Only Slovenian is more distinct from the other South Slavic languages. It is spoken natively by 2.5 million speakers worldwide and uses the Latin alphabet as well. 

It is important to mention that the Slavic languages share more characteristics than many other language groups. Moreover, they are mutually intelligible within one language branch. Even among all of them, you can find many similar words. For example, almost every Slavic language uses “dobro (dobre, dobrze)” for the meaning of good, “pivo (piwo)” for beer, “nosh (noz)” for knife, and “zlo (zle)” for evil.

One of the well-known features of Slavic languages is the fact they are highly inflective. This means that they have many grammatical cases. The grammatical case means that a noun or pronoun changes its form depending on its function in the sentence. In English, you can still find it in pronouns. For example, “I” is the subject form, whereas “me” is the object form. The Slavic languages have up to seven different grammatical forms. They are nominative, genitive, dative, accusative, instrumental, locative, and vocative.

For people who study one of the Slavic languages but don’t have inflection in their native one, this might be a challenge. Moreover, Slavic languages don’t have articles. The only exemptions are Bulgarian and Macedonian.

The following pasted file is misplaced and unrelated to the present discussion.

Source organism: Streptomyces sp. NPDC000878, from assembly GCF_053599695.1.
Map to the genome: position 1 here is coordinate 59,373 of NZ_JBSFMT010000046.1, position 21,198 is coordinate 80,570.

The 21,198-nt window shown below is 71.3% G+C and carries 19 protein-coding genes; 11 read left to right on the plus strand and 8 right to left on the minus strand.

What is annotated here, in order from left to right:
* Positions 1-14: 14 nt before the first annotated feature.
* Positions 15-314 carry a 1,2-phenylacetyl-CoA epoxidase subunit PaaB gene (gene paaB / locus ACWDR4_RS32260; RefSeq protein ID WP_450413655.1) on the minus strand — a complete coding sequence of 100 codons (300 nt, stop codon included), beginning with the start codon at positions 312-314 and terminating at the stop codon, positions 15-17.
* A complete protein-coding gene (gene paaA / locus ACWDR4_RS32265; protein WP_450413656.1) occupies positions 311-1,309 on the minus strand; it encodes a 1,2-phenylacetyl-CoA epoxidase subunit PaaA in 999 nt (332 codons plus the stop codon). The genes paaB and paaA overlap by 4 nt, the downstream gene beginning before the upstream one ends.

History of the Slavic Languages

As we mentioned above, the Slavic language family belongs to Indo-European languages. Around 3000 BCE, they separated from it as the Proto-Balto-Slavic language. This means that all the Slavic and Baltic languages (Lithuanian, Latvian, Prussian) derive from the common ancestor as well. The Proto-Slavic language broke off from the Baltic ones later, around 1500-1000 BCE.

This language had been unified for almost 2000 years after. Only between 500 CE and 1000 CE, it split into the dialects that created the languages we know as Slavic today. This time is called the Common Slavic Period. During that period, Slavic people were migrating a lot, thus the language diverged into dialects.

About 1000 CE, because of this separation, there were three distinct languages: West-Slavic, East-Slavic, and South-Slavic. Later, they became the three branches of the Slavic language family.

The Cyrillic alphabet was firstly used in Old Church Slavonic. It was implemented by St. Cyril, based on the Greek alphabet, with some changes for sounds that didn’t exist in Old Greek. Therefore, the alphabet was named after him. The Old Church Slavonic was used by Orthodox Slavs. Thus, now the Cyrillic alphabet is used by languages predominantly spoken in countries with an Orthodox majority.